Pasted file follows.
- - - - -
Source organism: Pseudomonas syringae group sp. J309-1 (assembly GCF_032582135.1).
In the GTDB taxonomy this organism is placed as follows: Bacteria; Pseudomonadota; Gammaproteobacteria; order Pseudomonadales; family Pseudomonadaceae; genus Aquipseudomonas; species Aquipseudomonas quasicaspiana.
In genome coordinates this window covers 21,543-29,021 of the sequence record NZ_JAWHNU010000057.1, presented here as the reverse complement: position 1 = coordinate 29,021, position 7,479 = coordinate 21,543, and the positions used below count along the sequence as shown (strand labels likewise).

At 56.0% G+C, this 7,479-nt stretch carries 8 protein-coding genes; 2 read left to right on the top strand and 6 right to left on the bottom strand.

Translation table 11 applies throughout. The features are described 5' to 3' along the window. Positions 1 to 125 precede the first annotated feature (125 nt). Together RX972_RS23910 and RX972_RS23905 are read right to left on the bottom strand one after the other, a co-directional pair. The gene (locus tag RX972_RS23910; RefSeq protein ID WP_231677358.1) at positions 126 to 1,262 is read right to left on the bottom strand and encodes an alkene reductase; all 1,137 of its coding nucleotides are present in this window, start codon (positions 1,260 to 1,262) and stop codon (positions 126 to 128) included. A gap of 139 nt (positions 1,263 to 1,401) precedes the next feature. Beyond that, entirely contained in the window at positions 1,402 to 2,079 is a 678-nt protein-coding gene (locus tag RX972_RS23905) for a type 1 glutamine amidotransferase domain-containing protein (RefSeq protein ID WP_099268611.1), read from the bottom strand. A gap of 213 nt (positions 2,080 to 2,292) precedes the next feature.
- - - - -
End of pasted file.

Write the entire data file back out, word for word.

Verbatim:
Source organism: Pseudomonas syringae group sp. J309-1 (assembly GCF_032582135.1).
In the GTDB taxonomy this organism is placed as follows: Bacteria; Pseudomonadota; Gammaproteobacteria; order Pseudomonadales; family Pseudomonadaceae; genus Aquipseudomonas; species Aquipseudomonas quasicaspiana.
In genome coordinates this window covers 21,543-29,021 of the sequence record NZ_JAWHNU010000057.1, presented here as the reverse complement: position 1 = coordinate 29,021, position 7,479 = coordinate 21,543, and the positions used below count along the sequence as shown (strand labels likewise).

At 56.0% G+C, this 7,479-nt stretch carries 8 protein-coding genes; 2 read left to right on the top strand and 6 right to left on the bottom strand.

Translation table 11 applies throughout. The features are described 5' to 3' along the window. Positions 1 to 125 precede the first annotated feature (125 nt). Together RX972_RS23910 and RX972_RS23905 are read right to left on the bottom strand one after the other, a co-directional pair. The gene (locus tag RX972_RS23910; RefSeq protein ID WP_231677358.1) at positions 126 to 1,262 is read right to left on the bottom strand and encodes an alkene reductase; all 1,137 of its coding nucleotides are present in this window, start codon (positions 1,260 to 1,262) and stop codon (positions 126 to 128) included. A gap of 139 nt (positions 1,263 to 1,401) precedes the next feature. Beyond that, entirely contained in the window at positions 1,402 to 2,079 is a 678-nt protein-coding gene (locus tag RX972_RS23905) for a type 1 glutamine amidotransferase domain-containing protein (RefSeq protein ID WP_099268611.1), read from the bottom strand. A gap of 213 nt (positions 2,080 to 2,292) precedes the next feature.